Anker’s PowerIQ vs Quick Charge vs Power Delivery: What are the differences. Qualcomm power bank

Anker’s PowerIQ vs Quick Charge vs Power Delivery: What are the differences?

Until someone at a secret lab somewhere comes up with a mobile energy miracle, charging our devices is going to be an everyday chore we can’t live without. Your smartphone, tablet, headphone, earbuds, Smart watch or laptop and lately your car comes with batteries in all forms and sizes that store power enough to take you at least one day. The idea is to charge your device as fast as possible to save on time spent waiting until full charge.

There are several fast-charging standards in the wild promising the fastest charging times possible for your devices. Some vendors have their own proprietary standards which they license to other smartphone vendors. For instance Oppo licenses its SuperVOOC flash charge Tech to sister companies OnePlus and Realme. USB Power Delivery is an Open standard mostly adapted by Apple and Google.

Here’s a list of Fast charging technologies;

  • Qualcomm Quick Charge
  • MediaTek Pump Express
  • Samsung Adaptive Fast Charging
  • Oppo SuperVOOC Flash Charge, are also known as Dash Charge or Warp Charge on OnePlus devices and Dart Charge on Realme devices
  • Huawei SuperCharge
  • Anker PowerIQ
  • USB Power Delivery

For this article, I am going to mostly dwell on three standards; Anker’s PowerIQ, Qualcomm’s Quick Charge and the USB-IF’s USB Power Delivery.

Anker PowerIQ

Chinese company Anker is arguably the most popular mobile charging brand today and for a good reason; its products are top-notch quality and support a wide range of devices. Anker has developed a proprietary charging technology it calls PowerIQ that’s supported in a myriad of its products; from power banks to wall chargers to car chargers. The latest PowerIQ version is 3.0 announced in 2019 which delivers up to 100W through USB-C to USB-C and USB-C to Lightning connector types.

PowerIQ intelligently detects your device and charging cable and supplies the appropriate Voltage/Current suitable for it. With variable voltage, PowerIQ will deliver the right voltage/current combo appropriate for your device. Anker bills its technology as “Universally-compatible high speed charging technology” because it can charge phones, tablets, laptops devices. Anker’s PowerIQ products support iPhone, Samsung, Nokia, Huawei, Xiaomi, Tecno and virtually any product with Micro USB or USB-C charging ports.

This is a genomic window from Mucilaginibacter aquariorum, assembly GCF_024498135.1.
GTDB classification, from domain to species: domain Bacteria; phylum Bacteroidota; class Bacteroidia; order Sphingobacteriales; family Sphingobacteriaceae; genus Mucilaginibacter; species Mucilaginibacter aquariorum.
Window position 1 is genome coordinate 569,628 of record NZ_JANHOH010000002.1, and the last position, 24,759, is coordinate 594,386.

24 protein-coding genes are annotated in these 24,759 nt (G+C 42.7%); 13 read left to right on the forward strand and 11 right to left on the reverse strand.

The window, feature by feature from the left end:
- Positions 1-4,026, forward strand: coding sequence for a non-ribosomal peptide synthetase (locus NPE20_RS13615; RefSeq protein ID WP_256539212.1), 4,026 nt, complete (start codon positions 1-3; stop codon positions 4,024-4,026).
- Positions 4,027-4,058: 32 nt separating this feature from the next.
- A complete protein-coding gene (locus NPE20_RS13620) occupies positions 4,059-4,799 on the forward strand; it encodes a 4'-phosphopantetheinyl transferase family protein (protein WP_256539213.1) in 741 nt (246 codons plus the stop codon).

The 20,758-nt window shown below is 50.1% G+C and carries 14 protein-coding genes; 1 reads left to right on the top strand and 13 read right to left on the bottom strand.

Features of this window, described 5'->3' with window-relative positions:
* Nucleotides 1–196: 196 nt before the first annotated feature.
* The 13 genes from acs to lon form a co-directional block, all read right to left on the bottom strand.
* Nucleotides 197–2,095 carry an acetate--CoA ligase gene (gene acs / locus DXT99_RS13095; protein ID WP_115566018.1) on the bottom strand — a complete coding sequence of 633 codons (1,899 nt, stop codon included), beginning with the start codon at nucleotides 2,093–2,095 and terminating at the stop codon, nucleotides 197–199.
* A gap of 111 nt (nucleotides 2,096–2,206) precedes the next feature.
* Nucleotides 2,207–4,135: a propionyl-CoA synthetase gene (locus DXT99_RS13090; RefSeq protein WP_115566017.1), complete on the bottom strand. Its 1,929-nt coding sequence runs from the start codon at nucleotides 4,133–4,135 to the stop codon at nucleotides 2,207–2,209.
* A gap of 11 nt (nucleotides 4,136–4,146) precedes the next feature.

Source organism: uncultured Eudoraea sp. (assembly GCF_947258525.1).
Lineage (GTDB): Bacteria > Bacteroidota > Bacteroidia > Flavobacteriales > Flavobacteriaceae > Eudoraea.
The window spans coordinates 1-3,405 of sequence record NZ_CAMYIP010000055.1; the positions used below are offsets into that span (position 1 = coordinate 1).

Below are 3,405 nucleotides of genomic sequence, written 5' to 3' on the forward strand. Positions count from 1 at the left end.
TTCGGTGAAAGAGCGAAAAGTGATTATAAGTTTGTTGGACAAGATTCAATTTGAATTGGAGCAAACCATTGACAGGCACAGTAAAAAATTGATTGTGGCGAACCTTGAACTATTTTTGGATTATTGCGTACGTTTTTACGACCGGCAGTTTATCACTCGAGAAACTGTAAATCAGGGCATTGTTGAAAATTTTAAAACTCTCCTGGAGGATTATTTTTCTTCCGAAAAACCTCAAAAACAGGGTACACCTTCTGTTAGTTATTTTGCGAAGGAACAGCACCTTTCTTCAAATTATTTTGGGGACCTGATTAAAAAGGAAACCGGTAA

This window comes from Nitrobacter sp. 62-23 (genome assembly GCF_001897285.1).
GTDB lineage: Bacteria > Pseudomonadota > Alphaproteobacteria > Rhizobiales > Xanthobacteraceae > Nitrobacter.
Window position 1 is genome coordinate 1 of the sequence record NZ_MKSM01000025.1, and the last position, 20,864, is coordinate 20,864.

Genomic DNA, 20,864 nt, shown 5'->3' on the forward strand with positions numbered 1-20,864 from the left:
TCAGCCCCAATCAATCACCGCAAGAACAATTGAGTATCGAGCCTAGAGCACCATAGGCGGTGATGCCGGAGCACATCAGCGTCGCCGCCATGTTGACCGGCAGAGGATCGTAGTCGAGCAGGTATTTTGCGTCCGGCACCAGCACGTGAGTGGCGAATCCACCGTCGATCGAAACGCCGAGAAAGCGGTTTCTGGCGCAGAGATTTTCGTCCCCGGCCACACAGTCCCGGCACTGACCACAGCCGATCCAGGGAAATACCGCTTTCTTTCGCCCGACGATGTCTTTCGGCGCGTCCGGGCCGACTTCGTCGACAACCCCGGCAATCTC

If you’re looking for a good Anker Wall charger, then you can checkout the Anker 60W PowerIQ 3.0 GAN Dual-port Atom III wall charger at 28 on Amazon. It’s compatible with iPhone, Samsung devices and USB-C laptops. It has one IQ 3.0 USB-C port which you can use USB-C to Lightning cable to fast charge your iPhone and another IQ 2.0 USB-A for the normal USB-A to Micro-USB/USB-C port.

Anker has other products like Car chargers and power banks that support its PowerIQ Technology.

Qualcomm Quick Charge

Qualcomm, the chipset company that supplies most Android smartphone vendors has a charging standard of its own called Quick Charge or Q.C. The company licenses this technology who in-turn manufacture Quick Charger compliant charging products such as power banks, USB wall chargers, Car chargers, Plugs and so on. Today the Quick Charge standard has evolved from QC 1.0 to the latest QC 5.0 which supposedly delivers an astonishing charging speeds of up to 0-50% in just five minutes.

VoltageCurrentMax PowerInterface

Quick Charge 2.0 and 3.0 are still the most popular QC standards out there. They work through the USB-A interface while QC 4.0 and 5.0 are compatible with USB-PD and work through USB-C port. Some of the brands supported by QC standard include LG, Xiaomi, Nokia, Samsung, Redmi,/Xiaomi.

So which Quick Standard should you use? General rule of thumb is that both your device and charging accessory should match for the best results. If they don’t align, then your device will charge as fast as the weakest point. For instance if you have a QC 3.0 Wall charger, but your phone is compatible with QC 2.0, then your phone will charge at QC 2.0 speeds. If your phone doesn’t support any of the QC standard, then your phone will charge normally (5V/1A or 5V/2A). So check with your smartphone vendor first.

If you are on the lookout for QC chargers. then you can checkout the Anker Powerport Quick charge 3.0 39 Dual-USB wall charger for 25 on Amazon.